A short addition to these answers, because I thought your original ideas in another question were already very nicely developed. But today I was considering the mythology and religion on my world, and began to wonder if you are asking, here, ... because you would like even more ideas, more grist.
So, here is my answer to the question "How can I write God with a more feminine aspect?"
Research religious traditions - of all sorts. Study religions, and find every commonality between them. What do they all have? What is the purpose of each item? What are examples of each?
Research these, perhaps go to Wikipedia and look up the main monotheistic religions, some new age religions, some pantheistic religions, or other variants. Some farcical religions, like the flying spaghetti monster.
Start making lists of what they all share (Examples: Supreme beings, rituals, structure, scriptures, etc) and what are unique features of each (Examples: Some have hell, some don't; some claim that divinity is attainable in our human form, others claim that idea is heresy; some prioritize faith, others prioritize acts; etc).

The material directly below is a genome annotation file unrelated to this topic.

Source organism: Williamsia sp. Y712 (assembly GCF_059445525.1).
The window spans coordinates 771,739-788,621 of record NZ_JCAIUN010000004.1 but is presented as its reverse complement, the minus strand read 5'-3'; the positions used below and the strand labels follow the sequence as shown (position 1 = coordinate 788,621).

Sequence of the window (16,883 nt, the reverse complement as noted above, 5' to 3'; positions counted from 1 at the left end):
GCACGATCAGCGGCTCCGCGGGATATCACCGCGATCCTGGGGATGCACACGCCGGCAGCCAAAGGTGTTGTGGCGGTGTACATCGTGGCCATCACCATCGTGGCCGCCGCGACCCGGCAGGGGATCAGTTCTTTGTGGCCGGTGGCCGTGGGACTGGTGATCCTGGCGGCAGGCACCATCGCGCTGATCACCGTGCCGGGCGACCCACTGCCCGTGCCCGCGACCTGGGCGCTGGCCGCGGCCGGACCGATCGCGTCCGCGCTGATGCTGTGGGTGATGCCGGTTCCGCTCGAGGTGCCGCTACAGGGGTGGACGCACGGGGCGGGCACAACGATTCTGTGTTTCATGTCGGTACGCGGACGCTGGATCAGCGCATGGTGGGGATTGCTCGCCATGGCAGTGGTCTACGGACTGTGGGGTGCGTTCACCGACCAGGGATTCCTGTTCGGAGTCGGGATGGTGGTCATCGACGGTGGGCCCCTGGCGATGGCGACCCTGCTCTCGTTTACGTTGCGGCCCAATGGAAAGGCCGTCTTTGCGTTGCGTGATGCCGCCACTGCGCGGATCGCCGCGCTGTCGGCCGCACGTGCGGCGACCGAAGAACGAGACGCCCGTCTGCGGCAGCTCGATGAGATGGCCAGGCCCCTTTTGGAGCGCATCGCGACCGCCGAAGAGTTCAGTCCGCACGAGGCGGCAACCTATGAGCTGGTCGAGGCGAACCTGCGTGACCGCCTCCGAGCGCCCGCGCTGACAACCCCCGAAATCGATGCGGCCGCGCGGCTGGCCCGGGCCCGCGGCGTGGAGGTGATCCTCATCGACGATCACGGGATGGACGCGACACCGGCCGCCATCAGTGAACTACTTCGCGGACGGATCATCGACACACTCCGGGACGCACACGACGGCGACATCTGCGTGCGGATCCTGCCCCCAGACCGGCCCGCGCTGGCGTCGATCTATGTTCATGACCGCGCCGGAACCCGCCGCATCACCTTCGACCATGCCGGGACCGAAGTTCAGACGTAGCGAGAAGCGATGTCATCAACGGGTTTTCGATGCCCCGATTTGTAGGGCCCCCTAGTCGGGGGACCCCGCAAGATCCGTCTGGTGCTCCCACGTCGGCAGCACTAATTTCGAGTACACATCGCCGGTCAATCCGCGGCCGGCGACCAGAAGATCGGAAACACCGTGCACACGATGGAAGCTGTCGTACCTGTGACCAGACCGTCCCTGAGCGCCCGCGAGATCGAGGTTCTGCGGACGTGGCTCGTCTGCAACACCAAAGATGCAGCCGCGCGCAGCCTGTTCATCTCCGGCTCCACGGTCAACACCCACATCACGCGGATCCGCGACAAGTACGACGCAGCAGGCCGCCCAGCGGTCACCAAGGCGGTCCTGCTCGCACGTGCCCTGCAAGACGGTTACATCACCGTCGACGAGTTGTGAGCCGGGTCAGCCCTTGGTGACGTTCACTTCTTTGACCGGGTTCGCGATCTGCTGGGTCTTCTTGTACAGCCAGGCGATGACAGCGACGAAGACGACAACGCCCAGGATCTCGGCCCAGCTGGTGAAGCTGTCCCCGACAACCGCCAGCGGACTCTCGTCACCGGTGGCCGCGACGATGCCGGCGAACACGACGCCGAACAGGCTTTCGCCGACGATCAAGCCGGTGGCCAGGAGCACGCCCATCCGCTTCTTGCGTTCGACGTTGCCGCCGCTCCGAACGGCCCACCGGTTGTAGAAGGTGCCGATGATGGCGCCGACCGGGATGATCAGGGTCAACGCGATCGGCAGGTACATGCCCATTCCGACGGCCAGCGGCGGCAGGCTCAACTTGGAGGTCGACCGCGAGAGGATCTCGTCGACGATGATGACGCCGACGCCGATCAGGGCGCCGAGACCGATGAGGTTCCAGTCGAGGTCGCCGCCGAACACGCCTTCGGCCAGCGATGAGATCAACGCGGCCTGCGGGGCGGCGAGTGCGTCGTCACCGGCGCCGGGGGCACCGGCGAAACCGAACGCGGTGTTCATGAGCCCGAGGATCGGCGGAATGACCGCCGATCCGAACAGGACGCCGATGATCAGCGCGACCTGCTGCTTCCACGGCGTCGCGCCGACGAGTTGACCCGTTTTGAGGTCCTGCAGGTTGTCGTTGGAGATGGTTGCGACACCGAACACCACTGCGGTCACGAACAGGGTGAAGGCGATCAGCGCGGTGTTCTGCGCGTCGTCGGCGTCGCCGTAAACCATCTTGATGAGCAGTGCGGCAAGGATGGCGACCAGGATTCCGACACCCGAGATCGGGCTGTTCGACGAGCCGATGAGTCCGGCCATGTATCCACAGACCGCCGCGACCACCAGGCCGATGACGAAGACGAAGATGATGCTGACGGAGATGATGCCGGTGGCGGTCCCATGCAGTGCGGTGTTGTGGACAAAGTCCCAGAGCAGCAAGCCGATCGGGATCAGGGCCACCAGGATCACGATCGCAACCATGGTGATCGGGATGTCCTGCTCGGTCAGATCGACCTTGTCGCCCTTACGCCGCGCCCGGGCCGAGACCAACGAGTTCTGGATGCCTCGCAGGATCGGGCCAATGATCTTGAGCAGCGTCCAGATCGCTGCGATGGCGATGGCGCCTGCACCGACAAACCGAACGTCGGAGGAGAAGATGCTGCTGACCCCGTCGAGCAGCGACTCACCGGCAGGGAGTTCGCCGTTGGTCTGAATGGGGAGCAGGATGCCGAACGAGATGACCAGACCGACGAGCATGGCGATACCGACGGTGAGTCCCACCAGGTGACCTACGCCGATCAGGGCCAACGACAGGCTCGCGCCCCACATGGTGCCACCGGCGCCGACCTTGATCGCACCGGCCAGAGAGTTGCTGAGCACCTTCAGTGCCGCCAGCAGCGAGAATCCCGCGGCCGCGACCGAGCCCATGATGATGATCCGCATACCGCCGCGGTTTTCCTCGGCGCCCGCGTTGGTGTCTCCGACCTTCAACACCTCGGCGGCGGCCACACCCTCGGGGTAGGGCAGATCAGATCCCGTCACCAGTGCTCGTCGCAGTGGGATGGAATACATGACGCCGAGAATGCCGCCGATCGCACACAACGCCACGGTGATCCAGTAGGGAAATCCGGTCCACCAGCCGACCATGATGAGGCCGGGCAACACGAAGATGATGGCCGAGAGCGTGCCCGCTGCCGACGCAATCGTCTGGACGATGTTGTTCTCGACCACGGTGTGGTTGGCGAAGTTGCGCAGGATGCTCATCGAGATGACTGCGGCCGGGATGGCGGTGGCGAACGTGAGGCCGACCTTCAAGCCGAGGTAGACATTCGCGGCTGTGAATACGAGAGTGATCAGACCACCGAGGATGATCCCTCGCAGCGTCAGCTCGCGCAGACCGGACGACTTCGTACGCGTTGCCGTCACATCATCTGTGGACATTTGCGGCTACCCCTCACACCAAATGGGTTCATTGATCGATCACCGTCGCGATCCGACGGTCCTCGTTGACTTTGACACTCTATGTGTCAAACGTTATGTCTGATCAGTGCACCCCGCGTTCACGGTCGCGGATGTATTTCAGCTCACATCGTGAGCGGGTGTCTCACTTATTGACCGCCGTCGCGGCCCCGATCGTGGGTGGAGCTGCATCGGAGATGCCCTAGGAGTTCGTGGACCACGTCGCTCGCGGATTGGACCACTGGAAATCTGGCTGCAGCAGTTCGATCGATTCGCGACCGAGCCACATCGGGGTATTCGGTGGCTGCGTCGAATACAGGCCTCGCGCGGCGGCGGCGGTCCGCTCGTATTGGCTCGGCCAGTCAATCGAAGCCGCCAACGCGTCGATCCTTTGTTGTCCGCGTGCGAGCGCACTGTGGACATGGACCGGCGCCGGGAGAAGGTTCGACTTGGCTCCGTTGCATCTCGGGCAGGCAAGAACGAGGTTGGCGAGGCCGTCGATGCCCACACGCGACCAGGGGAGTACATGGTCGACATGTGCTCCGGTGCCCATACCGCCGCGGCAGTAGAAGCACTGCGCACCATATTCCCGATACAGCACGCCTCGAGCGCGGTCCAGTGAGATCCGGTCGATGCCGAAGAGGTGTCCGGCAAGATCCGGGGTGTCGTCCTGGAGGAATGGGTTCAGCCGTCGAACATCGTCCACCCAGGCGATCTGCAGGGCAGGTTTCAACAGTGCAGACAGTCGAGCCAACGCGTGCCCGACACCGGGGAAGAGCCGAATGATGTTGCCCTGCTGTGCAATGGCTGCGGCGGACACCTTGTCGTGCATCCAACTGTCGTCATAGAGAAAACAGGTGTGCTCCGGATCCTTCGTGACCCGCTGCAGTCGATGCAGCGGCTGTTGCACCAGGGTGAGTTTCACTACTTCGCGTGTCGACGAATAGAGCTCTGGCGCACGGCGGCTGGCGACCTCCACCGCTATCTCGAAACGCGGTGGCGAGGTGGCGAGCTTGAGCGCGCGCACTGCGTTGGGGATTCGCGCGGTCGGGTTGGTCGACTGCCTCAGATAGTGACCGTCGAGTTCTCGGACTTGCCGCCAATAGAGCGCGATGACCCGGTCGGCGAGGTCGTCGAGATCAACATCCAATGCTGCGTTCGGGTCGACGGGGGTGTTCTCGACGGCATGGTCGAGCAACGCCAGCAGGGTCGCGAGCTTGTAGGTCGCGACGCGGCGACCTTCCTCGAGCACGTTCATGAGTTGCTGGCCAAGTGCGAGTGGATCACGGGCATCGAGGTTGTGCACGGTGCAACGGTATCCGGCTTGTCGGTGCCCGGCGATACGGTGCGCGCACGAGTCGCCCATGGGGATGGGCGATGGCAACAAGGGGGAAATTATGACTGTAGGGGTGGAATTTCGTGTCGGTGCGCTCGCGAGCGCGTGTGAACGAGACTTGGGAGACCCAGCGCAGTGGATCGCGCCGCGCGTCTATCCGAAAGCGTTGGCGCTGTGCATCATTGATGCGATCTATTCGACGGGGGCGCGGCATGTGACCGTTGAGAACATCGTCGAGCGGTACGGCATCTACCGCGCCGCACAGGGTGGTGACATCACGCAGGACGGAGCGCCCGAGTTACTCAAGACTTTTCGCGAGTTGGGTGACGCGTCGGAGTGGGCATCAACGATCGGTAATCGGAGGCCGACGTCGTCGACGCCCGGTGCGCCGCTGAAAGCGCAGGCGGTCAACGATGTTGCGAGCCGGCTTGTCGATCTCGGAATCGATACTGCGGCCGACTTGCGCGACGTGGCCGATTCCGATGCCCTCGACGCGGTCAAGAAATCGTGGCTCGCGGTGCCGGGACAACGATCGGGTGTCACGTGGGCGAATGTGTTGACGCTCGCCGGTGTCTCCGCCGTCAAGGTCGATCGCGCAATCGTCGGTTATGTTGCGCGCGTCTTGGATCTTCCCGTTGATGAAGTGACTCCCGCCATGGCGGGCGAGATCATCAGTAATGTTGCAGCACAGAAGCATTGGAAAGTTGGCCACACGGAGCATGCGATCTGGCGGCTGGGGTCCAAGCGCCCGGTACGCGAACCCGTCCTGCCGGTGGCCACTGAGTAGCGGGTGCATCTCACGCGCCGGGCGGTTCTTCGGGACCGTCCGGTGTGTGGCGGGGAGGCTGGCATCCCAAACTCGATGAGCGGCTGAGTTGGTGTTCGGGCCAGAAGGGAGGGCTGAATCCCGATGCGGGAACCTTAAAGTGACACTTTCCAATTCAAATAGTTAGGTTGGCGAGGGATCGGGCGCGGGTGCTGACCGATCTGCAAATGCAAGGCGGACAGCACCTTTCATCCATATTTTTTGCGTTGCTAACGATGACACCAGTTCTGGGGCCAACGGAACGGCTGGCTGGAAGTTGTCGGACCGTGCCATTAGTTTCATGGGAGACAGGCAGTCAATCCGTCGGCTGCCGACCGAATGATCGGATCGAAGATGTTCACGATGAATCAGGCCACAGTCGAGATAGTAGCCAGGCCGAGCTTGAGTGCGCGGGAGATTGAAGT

You now have two lists. The first is of the commonalities you have found from your research. The second is of the distinctive features of religions.
Now, check these lists against your created religion. Have you hit every important aspect, ... and have you feminized it?
From the first list: Make sure you have examples of all the commonalities, or a reason why you don't, in your religion. Feminize each one.
The second list is to give you ideas, of ways to make your religion intriguing, distinctive, and memorable. You can use ideas straight from this list, but perhaps better to brainstorm creatively from it instead.
^^^ That's my answer. I have a few more thoughts below.
FWIW, as food for thought: I thought the device used in Mistborn, when Kelsior recognized that some religions start best with a martyr, especially one that rises from the dead, was very effective.
(And upon reflection, I highly recommend you read Mistborn. Another character whose name escapes me at the moment was providing Kelsior brief synopses of any number of religious traditions throughout the book. Sanderson was very creative in coming up with a variety of plausible and crazy religious traditions among these examples.)